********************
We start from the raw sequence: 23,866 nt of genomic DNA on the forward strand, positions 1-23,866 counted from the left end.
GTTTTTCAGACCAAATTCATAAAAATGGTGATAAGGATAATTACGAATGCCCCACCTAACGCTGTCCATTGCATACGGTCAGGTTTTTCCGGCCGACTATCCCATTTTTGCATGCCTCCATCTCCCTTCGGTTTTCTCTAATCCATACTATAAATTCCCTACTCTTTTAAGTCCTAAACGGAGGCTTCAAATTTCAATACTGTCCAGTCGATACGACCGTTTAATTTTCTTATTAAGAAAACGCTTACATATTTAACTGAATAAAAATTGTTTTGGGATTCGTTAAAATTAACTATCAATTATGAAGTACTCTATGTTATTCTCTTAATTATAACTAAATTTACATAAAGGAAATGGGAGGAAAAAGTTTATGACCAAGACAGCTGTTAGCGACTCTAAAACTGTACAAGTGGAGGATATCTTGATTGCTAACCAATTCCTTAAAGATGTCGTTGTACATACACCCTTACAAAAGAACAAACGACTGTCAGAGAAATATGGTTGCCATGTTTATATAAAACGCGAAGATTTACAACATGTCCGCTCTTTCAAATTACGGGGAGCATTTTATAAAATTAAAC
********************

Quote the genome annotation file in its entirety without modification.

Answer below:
We start from the raw sequence: 23,866 nt of genomic DNA on the forward strand, positions 1-23,866 counted from the left end.
GTTTTTCAGACCAAATTCATAAAAATGGTGATAAGGATAATTACGAATGCCCCACCTAACGCTGTCCATTGCATACGGTCAGGTTTTTCCGGCCGACTATCCCATTTTTGCATGCCTCCATCTCCCTTCGGTTTTCTCTAATCCATACTATAAATTCCCTACTCTTTTAAGTCCTAAACGGAGGCTTCAAATTTCAATACTGTCCAGTCGATACGACCGTTTAATTTTCTTATTAAGAAAACGCTTACATATTTAACTGAATAAAAATTGTTTTGGGATTCGTTAAAATTAACTATCAATTATGAAGTACTCTATGTTATTCTCTTAATTATAACTAAATTTACATAAAGGAAATGGGAGGAAAAAGTTTATGACCAAGACAGCTGTTAGCGACTCTAAAACTGTACAAGTGGAGGATATCTTGATTGCTAACCAATTCCTTAAAGATGTCGTTGTACATACACCCTTACAAAAGAACAAACGACTGTCAGAGAAATATGGTTGCCATGTTTATATAAAACGCGAAGATTTACAACATGTCCGCTCTTTCAAATTACGGGGAGCATTTTATAAAATTAAAC